Before Santorum suspended his campaign, Romney planned to humiliate the former senator with an ad that reminded voters of Santorum's embarrassing loss in 2006. It was to be the blitzkrieg's opening salvo. We'll never know how much influence that ad -- temporarily suspended when Santorum's daughter was hospitalized -- or the even nastier ads that would surely have followed had on Santorum's decision. Judging from the primary debris Romney has left behind, his less-well-funded opponent had enough.

Why does that matter? It matters because life isn't an Etch A Sketch and the currency that determines an election should be a candidate's ideas.

You can't erase your past or run from your record or evade accountability to the truth. Romney's negative, vicious approach to the primary has affected the all-important "swing independents." In the latest Washington Post-ABC News poll, 64% said Obama "seems more friendly and likeable" than Romney. Only 26% felt the other way. And 55% found Obama more inspiring than Romney; 29% had the opposite view.

Romney should recognize that running for president is more like a tattoo than an Etch A Sketch: The image you create will stick on you, and you can't just shake it off.

This brings us to the third point: Why did Romney buy the election by carpet-bombing his opponents with negative ads and pretending for the first time in his political life to be "severely conservative"? The hypocrisy -- and distortions of the truth -- are so blatant, so obvious, that not only Democrats, but even Romney's Republican opponents are astounded at the audacity, and that he gets away with it.

Romney might have bought the nomination, but voters may well make him pay for the way he did it. Whether they buy his expensive, negative and opportunistic transformation in the fall will be a test of more than just the candidate -- it will be a test of our democracy.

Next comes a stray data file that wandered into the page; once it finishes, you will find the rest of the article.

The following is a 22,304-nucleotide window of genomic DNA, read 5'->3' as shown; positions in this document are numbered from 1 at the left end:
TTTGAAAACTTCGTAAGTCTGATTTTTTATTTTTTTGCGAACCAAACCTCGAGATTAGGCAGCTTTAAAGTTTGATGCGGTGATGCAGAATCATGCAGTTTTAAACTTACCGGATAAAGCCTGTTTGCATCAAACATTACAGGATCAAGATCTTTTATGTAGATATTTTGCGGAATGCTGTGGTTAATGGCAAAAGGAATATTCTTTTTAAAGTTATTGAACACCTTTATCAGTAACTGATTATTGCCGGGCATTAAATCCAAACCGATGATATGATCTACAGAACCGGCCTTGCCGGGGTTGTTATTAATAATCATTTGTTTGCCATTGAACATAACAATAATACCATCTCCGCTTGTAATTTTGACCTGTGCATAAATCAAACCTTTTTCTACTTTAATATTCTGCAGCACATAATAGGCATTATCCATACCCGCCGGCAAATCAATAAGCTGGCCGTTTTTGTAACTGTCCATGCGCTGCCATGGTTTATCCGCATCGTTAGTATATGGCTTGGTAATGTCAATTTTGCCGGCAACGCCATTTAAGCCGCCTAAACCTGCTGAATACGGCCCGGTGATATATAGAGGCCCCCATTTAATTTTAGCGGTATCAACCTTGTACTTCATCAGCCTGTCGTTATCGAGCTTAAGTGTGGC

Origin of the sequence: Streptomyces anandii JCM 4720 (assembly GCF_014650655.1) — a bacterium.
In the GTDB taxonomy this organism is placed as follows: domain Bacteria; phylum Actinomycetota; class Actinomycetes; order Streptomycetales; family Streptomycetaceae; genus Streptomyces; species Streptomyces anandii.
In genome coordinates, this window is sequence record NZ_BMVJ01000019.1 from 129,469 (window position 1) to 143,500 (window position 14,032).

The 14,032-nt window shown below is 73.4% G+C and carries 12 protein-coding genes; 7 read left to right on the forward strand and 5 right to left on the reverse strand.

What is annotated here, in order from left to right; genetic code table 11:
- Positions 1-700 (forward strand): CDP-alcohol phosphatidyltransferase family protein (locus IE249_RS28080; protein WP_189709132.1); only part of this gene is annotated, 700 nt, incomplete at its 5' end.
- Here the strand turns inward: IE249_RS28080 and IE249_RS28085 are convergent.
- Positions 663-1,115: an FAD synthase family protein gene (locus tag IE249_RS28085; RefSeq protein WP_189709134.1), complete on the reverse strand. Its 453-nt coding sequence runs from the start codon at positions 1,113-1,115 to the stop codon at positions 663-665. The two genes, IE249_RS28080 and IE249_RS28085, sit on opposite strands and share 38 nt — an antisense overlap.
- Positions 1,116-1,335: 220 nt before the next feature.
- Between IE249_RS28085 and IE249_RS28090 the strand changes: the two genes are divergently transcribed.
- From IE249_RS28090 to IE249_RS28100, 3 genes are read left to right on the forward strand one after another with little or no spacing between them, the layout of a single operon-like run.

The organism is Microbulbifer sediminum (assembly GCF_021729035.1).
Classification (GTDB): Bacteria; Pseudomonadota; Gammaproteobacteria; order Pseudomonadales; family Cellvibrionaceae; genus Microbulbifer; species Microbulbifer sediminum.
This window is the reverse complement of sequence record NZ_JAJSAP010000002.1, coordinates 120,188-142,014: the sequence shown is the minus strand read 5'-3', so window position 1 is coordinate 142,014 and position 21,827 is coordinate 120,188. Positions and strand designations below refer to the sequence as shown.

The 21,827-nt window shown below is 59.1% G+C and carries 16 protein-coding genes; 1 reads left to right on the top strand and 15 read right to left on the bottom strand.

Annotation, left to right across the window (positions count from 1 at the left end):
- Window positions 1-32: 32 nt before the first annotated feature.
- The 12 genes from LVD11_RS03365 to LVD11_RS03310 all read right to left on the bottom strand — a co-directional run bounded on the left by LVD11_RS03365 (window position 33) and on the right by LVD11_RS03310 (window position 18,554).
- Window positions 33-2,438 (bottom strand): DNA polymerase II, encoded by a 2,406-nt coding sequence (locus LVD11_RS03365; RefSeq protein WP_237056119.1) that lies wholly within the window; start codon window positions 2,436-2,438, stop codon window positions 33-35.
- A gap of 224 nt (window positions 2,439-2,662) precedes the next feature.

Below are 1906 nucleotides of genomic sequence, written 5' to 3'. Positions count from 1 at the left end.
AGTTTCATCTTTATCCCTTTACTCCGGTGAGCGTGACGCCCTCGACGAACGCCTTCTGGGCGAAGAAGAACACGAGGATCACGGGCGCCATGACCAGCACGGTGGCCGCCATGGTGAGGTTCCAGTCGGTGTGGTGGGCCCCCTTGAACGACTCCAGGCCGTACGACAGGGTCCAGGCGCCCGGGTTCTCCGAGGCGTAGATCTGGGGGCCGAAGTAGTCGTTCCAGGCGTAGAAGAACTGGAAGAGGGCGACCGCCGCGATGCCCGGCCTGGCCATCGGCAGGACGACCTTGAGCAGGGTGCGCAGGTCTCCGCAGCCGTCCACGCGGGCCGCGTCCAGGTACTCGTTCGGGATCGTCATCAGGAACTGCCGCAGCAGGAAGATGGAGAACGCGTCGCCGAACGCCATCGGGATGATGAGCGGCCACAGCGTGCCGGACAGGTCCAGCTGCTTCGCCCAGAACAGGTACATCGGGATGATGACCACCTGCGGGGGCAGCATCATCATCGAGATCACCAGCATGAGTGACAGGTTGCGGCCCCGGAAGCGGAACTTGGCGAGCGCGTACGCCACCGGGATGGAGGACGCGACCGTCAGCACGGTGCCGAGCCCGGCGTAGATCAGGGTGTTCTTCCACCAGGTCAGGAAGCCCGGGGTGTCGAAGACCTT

Follow us on Twitter: @CNNOpinion

Join us at Facebook/CNNOpinion

The opinions expressed in this commentary are solely those of Donna Brazile.

ADVERTISEMENT
Part of complete coverage on
September 18, 2014 -- Updated 1914 GMT (0314 HKT)
Ruben Navarrette says spanking is an acceptable form of disciplining a child, as long as you follow the rules.
September 18, 2014 -- Updated 2148 GMT (0548 HKT)
Steven Holmes says spanking, a practice that is ingrained in our culture, accomplishes nothing positive and causes harm.
September 18, 2014 -- Updated 1831 GMT (0231 HKT)
Sally Kohn says America tried "Cowboy Adventurism" as a foreign policy strategy; it failed. So why try it again?
September 18, 2014 -- Updated 1427 GMT (2227 HKT)
Van Jones says the video of John Crawford III, who was shot by a police officer in Walmart, should be released.
September 18, 2014 -- Updated 1448 GMT (2248 HKT)
NASA will need to embrace new entrants and promote a lot more competition in future, argues Newt Gingrich.
September 16, 2014 -- Updated 2315 GMT (0715 HKT)
If U.S. wants to see real change in Iraq and Syria, it will have to empower moderate forces, says Fouad Siniora.
September 18, 2014 -- Updated 0034 GMT (0834 HKT)
Mark O'Mara says there are basic rules to follow when interacting with law enforcement: respect their authority.
September 16, 2014 -- Updated 1305 GMT (2105 HKT)
LZ Granderson says Congress has rebuked the NFL on domestic violence issue, but why not a federal judge?
September 16, 2014 -- Updated 1149 GMT (1949 HKT)
Mel Robbins says the only person you can legally hit in the United States is a child. That's wrong.
September 15, 2014 -- Updated 1723 GMT (0123 HKT)
Eric Liu says seeing many friends fight so hard for same-sex marriage rights made him appreciate marriage.
September 12, 2014 -- Updated 2055 GMT (0455 HKT)
David Wheeler wonders: If Scotland votes to secede, can America take its place and rejoin England?
September 12, 2014 -- Updated 2036 GMT (0436 HKT)
World-famous physicist Stephen Hawking recently said the world as we know it could be obliterated instantaneously. Meg Urry says fear not.
September 11, 2014 -- Updated 1721 GMT (0121 HKT)
Sally Kohn says bombing ISIS will worsen instability in Iraq and strengthen radical ideology in terrorist groups.
September 11, 2014 -- Updated 1327 GMT (2127 HKT)
Artist Prune Nourry's project reinterprets the terracotta warriors in an exhibition about gender preference in China.
September 10, 2014 -- Updated 1336 GMT (2136 HKT)
The Apple Watch is on its way. Jeff Yang asks: Are we ready to embrace wearables technology at last?
ADVERTISEMENT